January 29, 2015

OKLAHOMA CITY – The American Civil Liberties Union of Oklahoma today applauded the filing of HB 1295 by Oklahoma Representative Paul Wesselhoft (R-Moore). This bill, the Oklahoma Unmanned Aerial Surveillance Act, is designed to ensure that new drone technology now enabling unprecedented ease and expansion of government surveillance is properly regulated to protect due process and privacy rights of citizens.

“Even in its infancy, the potential benefits drones will bring are already apparent. From public safety to private commercial activity, drones are a game changer,” said Ryan Kiesel, ACLU of Oklahoma Executive Director. “It is entirely possible for us to enjoy the benefits of drones without bringing us a large step closer to a surveillance society in which our every move is monitored, tracked, recorded, and scrutinized by government authorities, but we must act now.”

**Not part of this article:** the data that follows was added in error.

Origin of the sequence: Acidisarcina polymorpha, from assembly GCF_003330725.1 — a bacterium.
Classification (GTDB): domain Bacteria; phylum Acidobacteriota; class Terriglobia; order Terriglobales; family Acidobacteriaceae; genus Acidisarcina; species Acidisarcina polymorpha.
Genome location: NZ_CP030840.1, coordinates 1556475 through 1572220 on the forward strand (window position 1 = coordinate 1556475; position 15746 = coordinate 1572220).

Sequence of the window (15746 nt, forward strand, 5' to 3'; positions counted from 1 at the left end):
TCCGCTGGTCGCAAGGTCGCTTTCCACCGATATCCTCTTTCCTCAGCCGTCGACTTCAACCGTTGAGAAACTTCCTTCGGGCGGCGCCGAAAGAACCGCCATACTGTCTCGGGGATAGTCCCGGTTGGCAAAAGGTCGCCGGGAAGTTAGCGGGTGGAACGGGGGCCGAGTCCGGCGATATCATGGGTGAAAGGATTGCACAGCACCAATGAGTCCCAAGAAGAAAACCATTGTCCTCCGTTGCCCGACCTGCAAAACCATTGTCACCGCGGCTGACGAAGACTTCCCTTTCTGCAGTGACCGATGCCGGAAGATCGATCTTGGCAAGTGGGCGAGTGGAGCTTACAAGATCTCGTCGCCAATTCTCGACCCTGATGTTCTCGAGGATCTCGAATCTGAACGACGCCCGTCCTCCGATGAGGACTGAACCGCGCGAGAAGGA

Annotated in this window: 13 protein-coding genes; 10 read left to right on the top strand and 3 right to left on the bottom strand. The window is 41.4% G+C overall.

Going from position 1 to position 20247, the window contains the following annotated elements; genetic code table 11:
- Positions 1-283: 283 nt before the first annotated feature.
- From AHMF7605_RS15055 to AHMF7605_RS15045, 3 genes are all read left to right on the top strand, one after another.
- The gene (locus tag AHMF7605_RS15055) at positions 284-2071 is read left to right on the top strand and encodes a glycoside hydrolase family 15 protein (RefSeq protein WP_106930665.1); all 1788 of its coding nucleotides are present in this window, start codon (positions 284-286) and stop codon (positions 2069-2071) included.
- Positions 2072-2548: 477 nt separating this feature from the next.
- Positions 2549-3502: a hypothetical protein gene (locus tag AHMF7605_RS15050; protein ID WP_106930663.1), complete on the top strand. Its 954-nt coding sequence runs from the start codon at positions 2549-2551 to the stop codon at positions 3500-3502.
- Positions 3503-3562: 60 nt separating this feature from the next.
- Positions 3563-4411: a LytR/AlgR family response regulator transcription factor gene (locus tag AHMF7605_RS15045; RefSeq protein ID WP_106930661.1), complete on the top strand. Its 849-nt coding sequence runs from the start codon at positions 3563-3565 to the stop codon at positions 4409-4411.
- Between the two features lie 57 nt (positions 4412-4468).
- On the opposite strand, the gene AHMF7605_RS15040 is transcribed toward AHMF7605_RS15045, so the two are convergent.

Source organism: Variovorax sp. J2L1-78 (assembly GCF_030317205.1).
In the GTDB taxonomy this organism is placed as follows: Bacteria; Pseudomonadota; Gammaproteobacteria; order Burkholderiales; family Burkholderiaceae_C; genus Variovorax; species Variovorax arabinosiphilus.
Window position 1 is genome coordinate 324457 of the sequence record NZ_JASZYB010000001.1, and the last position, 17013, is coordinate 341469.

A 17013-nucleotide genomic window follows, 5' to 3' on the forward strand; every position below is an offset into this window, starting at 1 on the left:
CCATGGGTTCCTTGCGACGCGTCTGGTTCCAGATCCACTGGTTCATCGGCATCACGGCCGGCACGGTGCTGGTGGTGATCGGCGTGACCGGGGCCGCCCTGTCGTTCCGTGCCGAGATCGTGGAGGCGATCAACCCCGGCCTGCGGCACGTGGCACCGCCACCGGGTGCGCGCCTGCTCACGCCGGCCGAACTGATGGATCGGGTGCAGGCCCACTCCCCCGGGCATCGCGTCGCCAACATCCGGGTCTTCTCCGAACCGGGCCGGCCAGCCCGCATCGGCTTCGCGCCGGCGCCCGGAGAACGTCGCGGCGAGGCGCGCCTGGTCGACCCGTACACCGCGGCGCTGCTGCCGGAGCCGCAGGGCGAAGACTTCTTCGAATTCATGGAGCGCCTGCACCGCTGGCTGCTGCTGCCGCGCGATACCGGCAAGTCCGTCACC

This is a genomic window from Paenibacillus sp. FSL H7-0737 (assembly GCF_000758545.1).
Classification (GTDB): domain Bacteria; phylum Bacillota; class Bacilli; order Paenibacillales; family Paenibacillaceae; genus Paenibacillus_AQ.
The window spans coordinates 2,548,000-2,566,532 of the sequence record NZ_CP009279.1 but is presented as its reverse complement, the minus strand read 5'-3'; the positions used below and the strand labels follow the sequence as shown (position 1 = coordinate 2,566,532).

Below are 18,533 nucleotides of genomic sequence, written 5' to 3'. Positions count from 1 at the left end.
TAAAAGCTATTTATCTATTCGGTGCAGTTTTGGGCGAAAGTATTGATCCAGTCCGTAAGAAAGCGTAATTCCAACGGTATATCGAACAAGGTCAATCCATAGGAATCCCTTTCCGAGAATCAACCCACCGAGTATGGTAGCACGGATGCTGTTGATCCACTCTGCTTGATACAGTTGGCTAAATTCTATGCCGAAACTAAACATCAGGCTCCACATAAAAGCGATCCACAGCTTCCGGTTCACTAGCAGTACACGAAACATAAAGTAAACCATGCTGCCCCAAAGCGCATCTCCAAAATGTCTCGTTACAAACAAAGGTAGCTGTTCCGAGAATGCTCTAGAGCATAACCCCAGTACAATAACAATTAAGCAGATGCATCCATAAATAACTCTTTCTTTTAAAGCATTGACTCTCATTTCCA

Kiesel continued, “Representative Wesselhoft’s bill is an important part of accomplishing that by regulating only government surveillance activity and not interfering with the private use of drones; we are simply calling for accountability, transparency, and the continuation of our Nation’s centuries old tradition of protecting our privacy from the prying eyes of the state.”

“The revolution of drone technology, while bringing with it numerous benefits, also threatens to disrupt the delicate balance between state surveillance and personal privacy, between government power and citizens’ rights,” said Brady Henderson, ACLU of Oklahoma Legal Director. “Legislation like this is an important means to protect that balance without losing out on any of the legitimate benefits of drone technology and while still ensuring the protection of First Amendment rights of private citizens.”

Wesselhoft’s bill, filed as HB 1295, is now eligible to be considered up by the Oklahoma House of Representatives during the 2015 Legislative Session. Click here to see HB1295.

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